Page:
21.9.06

Tony Blair's government dialogue with Britain's Muslims is becoming ridiculous

Before reading, please see Steve Bell's cartoon on the subject. The three characters are Blair (the dog), Reid, the home secretary as a baby suicide bomber and Bush seen in the back pushing the baby. Steve Bell always portrays Bush as a primate. Look at how he draws his feet.

From today's The Guardian:

''Mr Reid had gone to Leyton county cricket ground to warn Muslim parents that "fanatics are looking to groom and brainwash your children for suicide bombing" and tell them to "look for the telltale signs" or risk losing them for ever.

The warning, which had been trailed in tabloid newspapers, had sparked protests even before he got to his feet with Ahmed Versi, the editor of the Muslim News, saying it was farcical for him to ask parents to spy on their children and report them to the anti-terrorist police.

But Mr Reid was unrepentant: "I know it's not easy. I'm a parent with two boys and I know how hard it is to raise children and to know everything about them ... But there are some circumstances when we need to intervene. There is no nice way of saying this but there are fanatics looking to groom and brainwash children, including your children for suicide bombing. Grooming them to kill themselves in order to murder others."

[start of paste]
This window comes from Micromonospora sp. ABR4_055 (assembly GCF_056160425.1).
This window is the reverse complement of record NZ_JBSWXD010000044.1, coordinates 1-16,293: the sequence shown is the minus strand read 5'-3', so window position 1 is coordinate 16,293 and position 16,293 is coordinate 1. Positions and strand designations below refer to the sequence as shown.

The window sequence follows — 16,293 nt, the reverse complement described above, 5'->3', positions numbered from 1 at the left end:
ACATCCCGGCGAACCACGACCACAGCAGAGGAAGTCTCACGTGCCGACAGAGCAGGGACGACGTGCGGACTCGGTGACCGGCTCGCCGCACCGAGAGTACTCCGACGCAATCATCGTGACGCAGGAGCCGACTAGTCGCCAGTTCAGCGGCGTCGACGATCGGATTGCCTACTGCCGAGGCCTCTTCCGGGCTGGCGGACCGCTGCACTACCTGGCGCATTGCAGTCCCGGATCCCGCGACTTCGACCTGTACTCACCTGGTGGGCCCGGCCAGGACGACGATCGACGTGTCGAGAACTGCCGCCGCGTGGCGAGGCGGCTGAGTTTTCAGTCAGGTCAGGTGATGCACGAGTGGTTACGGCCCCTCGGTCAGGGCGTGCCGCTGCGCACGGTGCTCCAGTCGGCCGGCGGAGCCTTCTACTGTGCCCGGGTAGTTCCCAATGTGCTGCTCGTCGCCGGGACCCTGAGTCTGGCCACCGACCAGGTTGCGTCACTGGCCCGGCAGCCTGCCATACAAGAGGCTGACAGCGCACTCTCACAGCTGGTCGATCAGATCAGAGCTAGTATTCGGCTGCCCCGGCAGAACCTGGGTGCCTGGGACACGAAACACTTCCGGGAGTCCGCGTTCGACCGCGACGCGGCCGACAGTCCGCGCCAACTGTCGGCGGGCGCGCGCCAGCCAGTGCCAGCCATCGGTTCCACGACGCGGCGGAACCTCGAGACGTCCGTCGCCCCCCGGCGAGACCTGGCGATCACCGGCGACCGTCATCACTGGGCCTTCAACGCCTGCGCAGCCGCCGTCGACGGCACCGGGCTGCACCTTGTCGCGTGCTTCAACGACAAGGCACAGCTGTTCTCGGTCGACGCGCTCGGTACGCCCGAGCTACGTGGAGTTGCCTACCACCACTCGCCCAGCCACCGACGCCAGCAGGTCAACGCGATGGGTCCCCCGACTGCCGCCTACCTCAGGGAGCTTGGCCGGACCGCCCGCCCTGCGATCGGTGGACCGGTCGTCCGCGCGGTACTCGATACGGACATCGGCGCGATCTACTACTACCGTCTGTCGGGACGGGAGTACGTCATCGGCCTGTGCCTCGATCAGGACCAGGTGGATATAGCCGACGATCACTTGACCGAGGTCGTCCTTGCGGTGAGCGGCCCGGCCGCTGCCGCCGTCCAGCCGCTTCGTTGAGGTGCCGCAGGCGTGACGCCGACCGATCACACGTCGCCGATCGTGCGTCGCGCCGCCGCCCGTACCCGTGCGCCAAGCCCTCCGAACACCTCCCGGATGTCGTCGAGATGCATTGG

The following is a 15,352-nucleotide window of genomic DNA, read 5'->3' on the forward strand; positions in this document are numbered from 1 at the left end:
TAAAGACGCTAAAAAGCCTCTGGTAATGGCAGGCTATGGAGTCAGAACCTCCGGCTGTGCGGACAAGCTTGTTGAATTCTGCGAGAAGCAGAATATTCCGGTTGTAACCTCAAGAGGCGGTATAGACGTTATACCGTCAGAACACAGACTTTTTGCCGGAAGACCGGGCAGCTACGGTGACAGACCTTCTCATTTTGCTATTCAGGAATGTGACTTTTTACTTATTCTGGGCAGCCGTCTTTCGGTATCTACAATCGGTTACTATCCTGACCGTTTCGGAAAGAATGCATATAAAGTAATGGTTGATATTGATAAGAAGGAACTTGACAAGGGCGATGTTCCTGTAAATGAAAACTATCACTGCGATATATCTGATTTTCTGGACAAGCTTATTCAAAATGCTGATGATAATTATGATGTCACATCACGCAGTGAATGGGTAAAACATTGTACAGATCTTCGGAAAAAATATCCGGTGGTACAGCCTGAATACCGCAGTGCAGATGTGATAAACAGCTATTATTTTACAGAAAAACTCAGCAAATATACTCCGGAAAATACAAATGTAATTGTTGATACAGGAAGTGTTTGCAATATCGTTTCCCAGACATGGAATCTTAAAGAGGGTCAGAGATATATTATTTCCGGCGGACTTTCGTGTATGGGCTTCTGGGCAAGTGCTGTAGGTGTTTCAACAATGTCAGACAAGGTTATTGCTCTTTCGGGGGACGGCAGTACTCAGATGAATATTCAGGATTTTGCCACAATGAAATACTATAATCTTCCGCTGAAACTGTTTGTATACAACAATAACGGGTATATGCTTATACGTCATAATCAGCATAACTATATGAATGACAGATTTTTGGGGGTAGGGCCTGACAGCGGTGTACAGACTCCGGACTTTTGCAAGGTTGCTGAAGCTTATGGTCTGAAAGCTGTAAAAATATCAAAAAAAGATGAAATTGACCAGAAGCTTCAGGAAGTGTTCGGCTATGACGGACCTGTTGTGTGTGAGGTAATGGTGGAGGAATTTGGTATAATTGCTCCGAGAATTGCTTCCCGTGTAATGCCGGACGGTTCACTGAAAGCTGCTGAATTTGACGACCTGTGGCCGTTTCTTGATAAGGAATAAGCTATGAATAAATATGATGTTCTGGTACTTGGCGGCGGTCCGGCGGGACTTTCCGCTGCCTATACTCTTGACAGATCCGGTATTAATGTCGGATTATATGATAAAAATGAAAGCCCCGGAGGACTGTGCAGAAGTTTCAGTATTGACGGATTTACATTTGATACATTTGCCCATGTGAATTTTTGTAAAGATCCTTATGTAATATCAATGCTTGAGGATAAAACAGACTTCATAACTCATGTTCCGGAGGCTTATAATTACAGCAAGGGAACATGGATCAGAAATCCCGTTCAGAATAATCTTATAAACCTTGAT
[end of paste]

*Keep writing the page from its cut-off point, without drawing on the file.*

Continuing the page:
When the home secretary described 9/11, 7/7 in London and the conflicts in Iraq and Afghanistan as battles between modern and fanatical values in Islam, it provoked some of the 30-strong audience. Abu Izzadeen, in white flowing robes, interrupted him: "How dare you come to a Muslim area when over 1,000 Muslims have been arrested?" Mr Reid was a tyrant and an enemy of Islam. When Muslim women told him it was a "time for dialogue" he told them to "be quiet" before being ushered out by stewards and police.''

9 comments:

Gert said...

Reid's behaviour is rather typical of British "state-nannyism": an attitude in which the state feels it has to tell its citizens, in the minutest details, how they should lead their lives. As a long standing resident (I wasn't born in the UK) this phenomenon continues to both amaze, irritate and amuse me in equal measures. I believe that there isn't a single aspect of British life on which some rubber desk Johnny hasn't written a colourful but useless and generally unread leaflet. Reid's "lecture" is simply another manifestation of the control-freakery this state is so fond of.

But if you haven't seen the actual footage of the incident you might also be tricked into believing Abu Izzadeen was reasonable or right: he wasn't and we do see too many fringe Muslims expressing themselves in a disruptive, loud and unnuanced way, which doesn't help their cause at all...

Sophia said...

Gert,
Thank you for putting this bizarre news item in its local context.
As for Abu Izzadeen, I don't know him. We don't own a TV and I may never hear him speak. You must be right about him because I have seen other reactions like the one you describe and one wonder what's pushing Muslims to react this way contrary to their interests ? For some of them, at least those who are seen on TV, it is either total submission to the West from many of their rulers or total rebellion. There might be an explanation and I may find it one day...However, be sure that when extremisms prevail, they silence the reasonable majority.

Gert said...

"However, be sure that when extremisms prevail, they silence the reasonable majority."

This is the crux of the matter and it applies to all forms of extremism. Even our extremist animal rights activists behave similarly: disruptive of debate, Manichean in outlook, occasionally violent and rarely serving their own cause all that well.